I recently read an article where Glens Falls Hospital’s CEO described their dire situation to local leaders, and found myself struggling to understand Dianne Shugrue’s motivation for being so mechanical representing an organization that has such an intimate purpose to the community. Glens Falls Hospital is where I was born, where I attended clinicals while I pursued nursing school. It is where family members' lives have been saved, and it is where my middle child was born.
I am writing this letter to hopefully reach out and say that to the public, Glens Falls Hospital isn’t a business, it’s a haven for when we are most vulnerable. Reaching out and saying that we need your money for knee surgeries is distasteful, and does more harm with our relationship with the organization that is supposed to be based in trust. A patient seeking out “super specialists” in Albany is because they are experiencing a vulnerable period in their life, and they are going to seek care in which they trust and feel comfortable. Glens Falls Hospital needs to restructure their place in the community by actively working toward that relationship of trust with their patients.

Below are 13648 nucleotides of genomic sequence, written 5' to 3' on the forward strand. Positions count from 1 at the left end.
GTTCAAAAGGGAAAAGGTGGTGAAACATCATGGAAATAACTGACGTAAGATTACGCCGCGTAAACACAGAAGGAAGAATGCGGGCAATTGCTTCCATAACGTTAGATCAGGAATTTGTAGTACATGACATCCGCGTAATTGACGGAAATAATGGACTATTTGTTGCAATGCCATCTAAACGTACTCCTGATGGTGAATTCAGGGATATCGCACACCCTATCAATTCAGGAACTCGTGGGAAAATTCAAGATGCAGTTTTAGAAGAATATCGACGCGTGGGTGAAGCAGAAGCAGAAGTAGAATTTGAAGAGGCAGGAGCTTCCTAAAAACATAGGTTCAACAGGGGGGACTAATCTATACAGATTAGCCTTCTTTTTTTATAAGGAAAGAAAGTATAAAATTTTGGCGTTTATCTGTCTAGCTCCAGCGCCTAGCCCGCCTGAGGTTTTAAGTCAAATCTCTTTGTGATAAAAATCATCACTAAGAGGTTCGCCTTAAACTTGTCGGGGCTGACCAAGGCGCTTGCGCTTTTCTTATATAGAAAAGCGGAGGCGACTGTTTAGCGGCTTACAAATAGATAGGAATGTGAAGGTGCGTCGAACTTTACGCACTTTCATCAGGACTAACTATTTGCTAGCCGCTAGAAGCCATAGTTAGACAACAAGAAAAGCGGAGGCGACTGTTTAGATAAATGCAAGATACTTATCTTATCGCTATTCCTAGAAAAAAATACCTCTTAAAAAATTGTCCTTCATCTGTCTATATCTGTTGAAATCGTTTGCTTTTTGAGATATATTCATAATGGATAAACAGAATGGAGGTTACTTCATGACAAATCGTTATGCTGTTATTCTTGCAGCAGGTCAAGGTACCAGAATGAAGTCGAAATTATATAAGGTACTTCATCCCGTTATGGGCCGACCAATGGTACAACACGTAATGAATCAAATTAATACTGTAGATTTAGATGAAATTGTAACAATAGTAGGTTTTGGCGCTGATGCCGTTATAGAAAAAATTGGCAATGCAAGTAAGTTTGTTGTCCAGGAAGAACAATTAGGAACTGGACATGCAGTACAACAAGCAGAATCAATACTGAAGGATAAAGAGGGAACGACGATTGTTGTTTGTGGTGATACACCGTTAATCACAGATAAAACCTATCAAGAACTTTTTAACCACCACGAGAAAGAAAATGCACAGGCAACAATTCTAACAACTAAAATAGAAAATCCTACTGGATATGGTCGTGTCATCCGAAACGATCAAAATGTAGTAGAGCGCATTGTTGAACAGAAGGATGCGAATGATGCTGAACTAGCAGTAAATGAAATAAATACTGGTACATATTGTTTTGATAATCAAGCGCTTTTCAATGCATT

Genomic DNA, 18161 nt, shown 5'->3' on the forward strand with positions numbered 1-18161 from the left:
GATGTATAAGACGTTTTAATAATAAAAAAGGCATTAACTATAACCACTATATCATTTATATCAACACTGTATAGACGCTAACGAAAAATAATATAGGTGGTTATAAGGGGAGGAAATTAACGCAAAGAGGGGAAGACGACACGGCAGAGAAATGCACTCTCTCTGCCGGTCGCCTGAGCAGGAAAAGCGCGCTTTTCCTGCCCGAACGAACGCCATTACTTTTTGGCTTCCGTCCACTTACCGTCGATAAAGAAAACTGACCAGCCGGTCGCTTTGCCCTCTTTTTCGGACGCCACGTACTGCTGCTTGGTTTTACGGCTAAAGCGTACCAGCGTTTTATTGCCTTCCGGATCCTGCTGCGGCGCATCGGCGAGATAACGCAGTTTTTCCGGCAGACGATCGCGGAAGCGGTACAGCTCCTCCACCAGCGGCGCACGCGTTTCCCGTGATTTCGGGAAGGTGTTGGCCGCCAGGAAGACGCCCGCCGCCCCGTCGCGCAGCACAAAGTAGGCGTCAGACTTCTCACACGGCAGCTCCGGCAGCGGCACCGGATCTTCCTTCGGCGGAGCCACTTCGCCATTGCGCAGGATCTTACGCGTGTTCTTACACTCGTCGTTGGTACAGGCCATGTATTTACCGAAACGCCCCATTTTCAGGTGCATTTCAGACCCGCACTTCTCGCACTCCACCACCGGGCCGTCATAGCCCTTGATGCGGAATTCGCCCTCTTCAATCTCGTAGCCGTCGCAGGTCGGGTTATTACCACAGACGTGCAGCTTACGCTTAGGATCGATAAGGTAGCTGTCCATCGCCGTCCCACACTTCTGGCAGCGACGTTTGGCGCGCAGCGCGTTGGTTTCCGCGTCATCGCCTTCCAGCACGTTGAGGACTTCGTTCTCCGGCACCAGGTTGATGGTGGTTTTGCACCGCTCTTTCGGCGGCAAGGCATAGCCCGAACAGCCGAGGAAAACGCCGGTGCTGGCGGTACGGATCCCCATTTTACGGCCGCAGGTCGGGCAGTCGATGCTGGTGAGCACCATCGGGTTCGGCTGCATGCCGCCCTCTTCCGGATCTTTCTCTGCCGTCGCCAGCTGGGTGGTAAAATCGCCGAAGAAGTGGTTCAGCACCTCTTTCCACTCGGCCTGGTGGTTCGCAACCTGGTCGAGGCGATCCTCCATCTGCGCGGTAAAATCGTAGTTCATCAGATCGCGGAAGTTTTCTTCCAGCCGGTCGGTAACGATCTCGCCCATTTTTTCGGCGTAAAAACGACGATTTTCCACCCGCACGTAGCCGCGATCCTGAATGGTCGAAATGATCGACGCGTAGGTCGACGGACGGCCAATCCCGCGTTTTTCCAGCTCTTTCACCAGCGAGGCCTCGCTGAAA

Health care is in a period of rapid change where we are trying to find a balance between efficiency, safety and quality, all while maintaining a successful business model. The next step is echoing “we care,” from the CEO down to every nurse, every physician and every housekeeper. It takes every employee in that building to build an organization of trust, and from my own experience at Glens Falls Hospital, professionally and personally, they have a great foundation to work from.
Kristina Donaldson, currently living in Okinawa, Japan with my active duty husband